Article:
everything in place, just like factory.
Notice the two forward-most red wire connectors in the picture to the left.
I have intentionally left these where they are accessible when the bike is reassembled.
This allows separate connection of the high and low beams in the headlight while
I figure out what works best (i.e. high beam, low beam or both).
The Acerbis HP headlight kit requires you to make your own wiring plug for
the back of the headlight, but they do give you the metal connectors to solder
or crimp on the wires and a plastic plug to snap them into. Again, I soldered
all connections for durability. I also used a piece of heat-shrink tubing to
group the 3 wires and run them down under the gas tank. [You may want to find
other tubing to use for a loom as heat shrink may eventually shrink down over
time from the heat rising up from the motor.] This helps reduce stress on the
wires when turning. If you use heat-shrink tubing, do not heat and shrink it
because it will be too rigid.
The Acerbis HP headlight is smaller than I expected but a good size for the
TT-R125L. It cost a bit more than others but it is DOT approved and can use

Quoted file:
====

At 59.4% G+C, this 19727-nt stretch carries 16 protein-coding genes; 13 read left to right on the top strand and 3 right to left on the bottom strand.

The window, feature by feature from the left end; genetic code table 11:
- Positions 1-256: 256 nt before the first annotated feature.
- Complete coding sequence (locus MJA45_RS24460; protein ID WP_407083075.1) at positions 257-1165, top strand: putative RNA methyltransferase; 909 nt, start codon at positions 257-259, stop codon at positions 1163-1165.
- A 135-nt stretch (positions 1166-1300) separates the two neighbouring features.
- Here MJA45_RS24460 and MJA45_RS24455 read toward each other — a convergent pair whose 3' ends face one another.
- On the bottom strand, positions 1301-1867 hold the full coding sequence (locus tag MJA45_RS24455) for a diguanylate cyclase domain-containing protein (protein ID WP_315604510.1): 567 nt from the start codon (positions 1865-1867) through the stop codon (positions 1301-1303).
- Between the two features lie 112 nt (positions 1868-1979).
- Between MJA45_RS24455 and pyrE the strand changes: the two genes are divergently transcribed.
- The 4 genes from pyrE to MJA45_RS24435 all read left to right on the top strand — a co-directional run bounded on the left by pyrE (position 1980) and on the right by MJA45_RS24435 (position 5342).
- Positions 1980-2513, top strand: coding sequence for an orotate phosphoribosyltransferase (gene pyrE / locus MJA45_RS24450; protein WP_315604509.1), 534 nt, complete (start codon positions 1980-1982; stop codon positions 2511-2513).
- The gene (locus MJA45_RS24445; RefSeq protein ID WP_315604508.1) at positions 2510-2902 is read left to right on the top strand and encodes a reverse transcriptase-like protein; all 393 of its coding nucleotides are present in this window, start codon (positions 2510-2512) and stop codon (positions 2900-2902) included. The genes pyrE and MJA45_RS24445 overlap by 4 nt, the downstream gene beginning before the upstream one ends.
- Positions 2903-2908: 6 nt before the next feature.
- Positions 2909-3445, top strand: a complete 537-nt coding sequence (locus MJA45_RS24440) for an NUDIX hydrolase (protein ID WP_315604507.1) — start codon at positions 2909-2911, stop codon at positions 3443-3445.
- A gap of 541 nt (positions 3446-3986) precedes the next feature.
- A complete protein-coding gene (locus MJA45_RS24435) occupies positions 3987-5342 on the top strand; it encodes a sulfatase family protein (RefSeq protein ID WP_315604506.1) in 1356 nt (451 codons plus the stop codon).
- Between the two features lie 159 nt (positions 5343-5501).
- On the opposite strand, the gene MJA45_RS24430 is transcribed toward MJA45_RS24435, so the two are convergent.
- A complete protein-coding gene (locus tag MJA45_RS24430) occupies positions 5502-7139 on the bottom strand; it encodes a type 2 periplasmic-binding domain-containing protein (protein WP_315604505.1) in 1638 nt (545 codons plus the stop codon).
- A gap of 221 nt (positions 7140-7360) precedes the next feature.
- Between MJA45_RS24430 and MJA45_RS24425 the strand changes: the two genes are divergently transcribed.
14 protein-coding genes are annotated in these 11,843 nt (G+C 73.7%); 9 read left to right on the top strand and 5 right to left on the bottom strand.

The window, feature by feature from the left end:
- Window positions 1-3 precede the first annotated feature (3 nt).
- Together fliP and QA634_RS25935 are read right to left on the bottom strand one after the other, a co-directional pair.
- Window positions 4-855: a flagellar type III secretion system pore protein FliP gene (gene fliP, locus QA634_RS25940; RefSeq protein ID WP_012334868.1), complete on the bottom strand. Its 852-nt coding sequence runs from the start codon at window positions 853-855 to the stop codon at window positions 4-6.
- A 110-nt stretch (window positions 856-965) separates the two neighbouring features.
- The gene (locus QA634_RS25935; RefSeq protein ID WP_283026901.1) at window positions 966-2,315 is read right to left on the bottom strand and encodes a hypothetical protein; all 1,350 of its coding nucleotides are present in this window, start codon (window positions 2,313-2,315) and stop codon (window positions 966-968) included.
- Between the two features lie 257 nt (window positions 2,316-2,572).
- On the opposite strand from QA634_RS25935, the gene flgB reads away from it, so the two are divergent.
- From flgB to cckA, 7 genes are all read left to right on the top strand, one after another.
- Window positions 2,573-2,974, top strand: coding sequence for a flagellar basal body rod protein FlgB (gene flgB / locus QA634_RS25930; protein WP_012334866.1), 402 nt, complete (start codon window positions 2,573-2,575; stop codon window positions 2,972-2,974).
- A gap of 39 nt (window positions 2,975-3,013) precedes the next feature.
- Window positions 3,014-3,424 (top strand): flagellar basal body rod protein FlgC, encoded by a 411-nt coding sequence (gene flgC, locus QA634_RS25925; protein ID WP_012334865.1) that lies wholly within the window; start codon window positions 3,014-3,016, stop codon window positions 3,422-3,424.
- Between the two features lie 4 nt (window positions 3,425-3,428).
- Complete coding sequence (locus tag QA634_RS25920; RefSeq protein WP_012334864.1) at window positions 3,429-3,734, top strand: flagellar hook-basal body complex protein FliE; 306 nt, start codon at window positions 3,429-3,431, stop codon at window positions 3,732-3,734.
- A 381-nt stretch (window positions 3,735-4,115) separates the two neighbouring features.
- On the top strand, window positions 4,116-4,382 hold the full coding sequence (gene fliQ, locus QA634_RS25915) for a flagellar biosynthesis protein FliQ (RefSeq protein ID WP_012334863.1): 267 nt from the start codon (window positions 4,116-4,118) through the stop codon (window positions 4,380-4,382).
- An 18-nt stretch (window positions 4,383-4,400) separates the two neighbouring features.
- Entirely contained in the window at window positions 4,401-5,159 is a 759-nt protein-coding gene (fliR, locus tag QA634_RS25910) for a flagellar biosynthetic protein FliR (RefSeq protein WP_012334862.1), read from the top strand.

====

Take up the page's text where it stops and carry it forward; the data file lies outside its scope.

standard light bulbs (Sylvania 9003 or equivalent) found at places like Wal-Mart
for $7.00 and available in several wattages. Note: Baja Designs will try to
sell you the same bulbs for twice as much money. I ended up putting in a Sylvania
Blue-White Halogen 65/45-watt bulb. I am trying it with both high and low beams
wired up to run together (Baja Designs said this was fine) for an incredible
110 watts [estimated] of woods-illuminating power! Update, both beams on is
the best configuration.
It was a real chore mounting the Acerbis HP headlight so it would not interfere
with the front brake line. I also had to trim some plastic from the headlight
bezel to keep it from hitting against the gas tank shrouds in tight turns. The
modification shown in the picture to the left was required to keep the headlight
bezel from touching the brake line. I just drilled a hole in the headlight bezel
and zip-tied it to the handlebar so it would not contact with the brake line.
The choke is a little harder to reach but doable. [An alternate to this might
be to find a headlight with a fascia that does not interfere with the brake
line as much. It is not that critical if the brake line touches or rubs slightly
on the headlight fascia. You would also be able to run the all-important handlebar
The picture to the right is a close-up of the headlight fairing showing the
corner I had to cut away with a Dremel tool (on each side) to keep the headlight
fairing from hitting the shrouds in tight turns. Not that apparent in this picture